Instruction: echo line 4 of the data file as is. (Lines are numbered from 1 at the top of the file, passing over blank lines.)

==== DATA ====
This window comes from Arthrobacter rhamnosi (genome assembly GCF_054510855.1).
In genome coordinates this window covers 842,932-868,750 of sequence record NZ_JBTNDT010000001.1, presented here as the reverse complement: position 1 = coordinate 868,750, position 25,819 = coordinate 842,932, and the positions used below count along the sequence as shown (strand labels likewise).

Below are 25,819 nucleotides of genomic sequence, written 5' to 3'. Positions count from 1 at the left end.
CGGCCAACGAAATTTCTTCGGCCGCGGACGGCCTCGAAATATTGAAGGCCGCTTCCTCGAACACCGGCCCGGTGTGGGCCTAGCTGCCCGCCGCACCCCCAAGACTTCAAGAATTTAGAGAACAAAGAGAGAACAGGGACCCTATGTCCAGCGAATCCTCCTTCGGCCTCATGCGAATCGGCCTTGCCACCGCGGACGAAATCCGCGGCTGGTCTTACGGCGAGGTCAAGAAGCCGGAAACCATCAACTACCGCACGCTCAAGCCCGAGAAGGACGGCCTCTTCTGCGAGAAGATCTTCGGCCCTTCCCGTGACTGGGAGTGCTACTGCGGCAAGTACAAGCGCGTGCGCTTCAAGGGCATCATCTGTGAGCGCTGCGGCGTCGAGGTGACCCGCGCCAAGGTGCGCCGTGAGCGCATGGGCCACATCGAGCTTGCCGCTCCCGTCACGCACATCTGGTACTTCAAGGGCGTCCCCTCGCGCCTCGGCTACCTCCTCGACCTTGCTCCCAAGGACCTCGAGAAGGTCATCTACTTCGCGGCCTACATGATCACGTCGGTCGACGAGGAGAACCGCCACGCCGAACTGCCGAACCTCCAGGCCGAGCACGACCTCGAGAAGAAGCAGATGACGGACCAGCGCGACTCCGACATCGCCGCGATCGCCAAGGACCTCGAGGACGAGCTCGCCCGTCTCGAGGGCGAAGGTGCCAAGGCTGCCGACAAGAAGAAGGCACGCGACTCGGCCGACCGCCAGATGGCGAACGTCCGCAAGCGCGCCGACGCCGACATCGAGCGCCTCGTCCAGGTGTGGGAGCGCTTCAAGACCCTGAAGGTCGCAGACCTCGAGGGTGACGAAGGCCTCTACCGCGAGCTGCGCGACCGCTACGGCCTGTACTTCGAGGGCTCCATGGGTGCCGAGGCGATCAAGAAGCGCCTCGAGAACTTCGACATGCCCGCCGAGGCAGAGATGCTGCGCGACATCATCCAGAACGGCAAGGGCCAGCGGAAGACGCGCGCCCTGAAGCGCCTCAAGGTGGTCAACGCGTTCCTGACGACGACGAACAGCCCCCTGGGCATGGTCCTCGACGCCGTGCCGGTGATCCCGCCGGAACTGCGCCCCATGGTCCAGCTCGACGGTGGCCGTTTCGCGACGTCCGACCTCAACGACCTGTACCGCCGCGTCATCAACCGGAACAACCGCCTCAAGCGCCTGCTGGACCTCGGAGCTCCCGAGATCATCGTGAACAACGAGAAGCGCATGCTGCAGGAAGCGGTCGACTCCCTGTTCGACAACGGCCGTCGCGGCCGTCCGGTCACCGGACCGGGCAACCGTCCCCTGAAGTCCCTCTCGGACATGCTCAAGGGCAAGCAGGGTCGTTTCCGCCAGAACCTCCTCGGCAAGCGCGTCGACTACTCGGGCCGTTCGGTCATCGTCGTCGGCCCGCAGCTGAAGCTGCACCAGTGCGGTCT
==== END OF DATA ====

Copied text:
CGGCCAACGAAATTTCTTCGGCCGCGGACGGCCTCGAAATATTGAAGGCCGCTTCCTCGAACACCGGCCCGGTGTGGGCCTAGCTGCCCGCCGCACCCCCAAGACTTCAAGAATTTAGAGAACAAAGAGAGAACAGGGACCCTATGTCCAGCGAATCCTCCTTCGGCCTCATGCGAATCGGCCTTGCCACCGCGGACGAAATCCGCGGCTGGTCTTACGGCGAGGTCAAGAAGCCGGAAACCATCAACTACCGCACGCTCAAGCCCGAGAAGGACGGCCTCTTCTGCGAGAAGATCTTCGGCCCTTCCCGTGACTGGGAGTGCTACTGCGGCAAGTACAAGCGCGTGCGCTTCAAGGGCATCATCTGTGAGCGCTGCGGCGTCGAGGTGACCCGCGCCAAGGTGCGCCGTGAGCGCATGGGCCACATCGAGCTTGCCGCTCCCGTCACGCACATCTGGTACTTCAAGGGCGTCCCCTCGCGCCTCGGCTACCTCCTCGACCTTGCTCCCAAGGACCTCGAGAAGGTCATCTACTTCGCGGCCTACATGATCACGTCGGTCGACGAGGAGAACCGCCACGCCGAACTGCCGAACCTCCAGGCCGAGCACGACCTCGAGAAGAAGCAGATGACGGACCAGCGCGACTCCGACATCGCCGCGATCGCCAAGGACCTCGAGGACGAGCTCGCCCGTCTCGAGGGCGAAGGTGCCAAGGCTGCCGACAAGAAGAAGGCACGCGACTCGGCCGACCGCCAGATGGCGAACGTCCGCAAGCGCGCCGACGCCGACATCGAGCGCCTCGTCCAGGTGTGGGAGCGCTTCAAGACCCTGAAGGTCGCAGACCTCGAGGGTGACGAAGGCCTCTACCGCGAGCTGCGCGACCGCTACGGCCTGTACTTCGAGGGCTCCATGGGTGCCGAGGCGATCAAGAAGCGCCTCGAGAACTTCGACATGCCCGCCGAGGCAGAGATGCTGCGCGACATCATCCAGAACGGCAAGGGCCAGCGGAAGACGCGCGCCCTGAAGCGCCTCAAGGTGGTCAACGCGTTCCTGACGACGACGAACAGCCCCCTGGGCATGGTCCTCGACGCCGTGCCGGTGATCCCGCCGGAACTGCGCCCCATGGTCCAGCTCGACGGTGGCCGTTTCGCGACGTCCGACCTCAACGACCTGTACCGCCGCGTCATCAACCGGAACAACCGCCTCAAGCGCCTGCTGGACCTCGGAGCTCCCGAGATCATCGTGAACAACGAGAAGCGCATGCTGCAGGAAGCGGTCGACTCCCTGTTCGACAACGGCCGTCGCGGCCGTCCGGTCACCGGACCGGGCAACCGTCCCCTGAAGTCCCTCTCGGACATGCTCAAGGGCAAGCAGGGTCGTTTCCGCCAGAACCTCCTCGGCAAGCGCGTCGACTACTCGGGCCGTTCGGTCATCGTCGTCGGCCCGCAGCTGAAGCTGCACCAGTGCGGTCT